Q: I bought a split-level house and I am finishing the basement. When I pulled out the insulation of one wall above, what appears to be about a handful of rice came out with it. What would the purpose of this rice be? I looked closely and there does not appear to be any traces of mice or other critters.
A: I immediately thought it might be insect larvae, so checked with a University of Minnesota Extension entomologist. It is not.
Neither is it descriptive of any type of building material, according to a state housing construction expert.
Speculation is that it has to do with the traditions of the previous owners or the home's builders. It's tradition in some Asian cultures, for example, to place rice in the corners of the house to protect it from evil.
Or, early in the construction process, rice is put into a hole in the ground and covered up. If spirits don't move the grains overnight, the house as situated is a good one. Perhaps the house was built in winter and the wall cavity was the only way to check this.
In Filipino tradition, rice and salt are symbols of wealth and good fortune, and are the first things brought into a new house. Rice also is a symbol of fertility — the reason it's thrown at weddings. It may be that you simply bought a house with a hidden lucky charm.
Q: What can I use to get cloudy scum off of glasses from the dishwasher?
A: It depends on if they are etched or have hard-water film. To find out, take a cotton ball dipped in vinegar and rub a glass. If the cloudy area clears and stays that way when dry, it's hard-water film.
If not, then your glasses are etched, and there's no way to remove it. It's typically caused by an unwitting combination of water, detergent and a diligent owner.
Soft water, which makes soaps clean better, is heated in the dishwasher to further increase its cleaning power. A dishwashing detergent containing phosphates boosts cleaning power even more. Then the homeowner dutifully rinses dishes before loading the dishwasher.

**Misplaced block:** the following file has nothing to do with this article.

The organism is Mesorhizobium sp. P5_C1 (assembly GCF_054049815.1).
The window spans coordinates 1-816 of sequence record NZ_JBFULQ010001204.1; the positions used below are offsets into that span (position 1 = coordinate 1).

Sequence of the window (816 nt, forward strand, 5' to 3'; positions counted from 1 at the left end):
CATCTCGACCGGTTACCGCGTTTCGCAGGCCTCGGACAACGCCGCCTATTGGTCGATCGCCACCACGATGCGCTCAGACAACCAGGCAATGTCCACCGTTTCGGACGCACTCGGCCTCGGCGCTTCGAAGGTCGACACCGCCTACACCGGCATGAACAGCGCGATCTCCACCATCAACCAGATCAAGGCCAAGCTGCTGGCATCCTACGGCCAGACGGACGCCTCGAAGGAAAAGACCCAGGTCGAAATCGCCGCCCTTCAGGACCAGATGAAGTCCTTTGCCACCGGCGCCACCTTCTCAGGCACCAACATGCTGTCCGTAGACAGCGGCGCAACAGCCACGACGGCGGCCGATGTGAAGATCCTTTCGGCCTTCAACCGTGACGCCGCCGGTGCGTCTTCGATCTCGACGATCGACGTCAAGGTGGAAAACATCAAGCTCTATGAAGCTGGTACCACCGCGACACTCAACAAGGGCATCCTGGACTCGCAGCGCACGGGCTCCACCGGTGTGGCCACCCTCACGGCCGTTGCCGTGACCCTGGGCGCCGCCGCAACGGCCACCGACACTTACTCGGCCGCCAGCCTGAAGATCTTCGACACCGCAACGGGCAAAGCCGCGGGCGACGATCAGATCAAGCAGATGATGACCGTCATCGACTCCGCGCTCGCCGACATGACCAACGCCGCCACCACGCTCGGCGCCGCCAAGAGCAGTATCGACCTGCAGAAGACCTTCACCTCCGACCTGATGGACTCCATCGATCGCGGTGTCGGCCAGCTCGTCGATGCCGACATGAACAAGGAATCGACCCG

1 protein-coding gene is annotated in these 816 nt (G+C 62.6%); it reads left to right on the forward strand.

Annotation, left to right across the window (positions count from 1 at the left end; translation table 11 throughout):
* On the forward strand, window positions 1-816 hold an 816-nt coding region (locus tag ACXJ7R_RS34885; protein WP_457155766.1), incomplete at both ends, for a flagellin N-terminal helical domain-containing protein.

Inside the machine, there's a hunk of cleaning muscle with nothing to do. With no hard-water minerals to act on, and little food waste to clean up, phosphates in detergents turn on any glassware. They "pick out" minerals such as lead from the glass, altering the surface. The glasses emerge with an iridescence or foggy coating. Under a microscope, however, the surface is as rough and cratered as the moon. The glasses are etched, "eaten away."
While hard-water film is removable with vinegar and preventable by treating the water, etching is irreversible. But it is preventable.
Read the label and select a low-phosphate or no-phosphate detergent (for example, Seventh Generation, available at food co-ops and many supermarkets). Don't rinse dishes before putting them in the dishwasher.
Or buy cheap glasses and replace them regularly, and wash the special ones by hand.
(Send your questions to Fixit in care of the Star Tribune, 425 Portland Ave. S., Minneapolis, Minn. 55488, or call 612-673-7032, or e-mail fixitstartribune.com. Sorry, Fixit cannot supply individual replies.)
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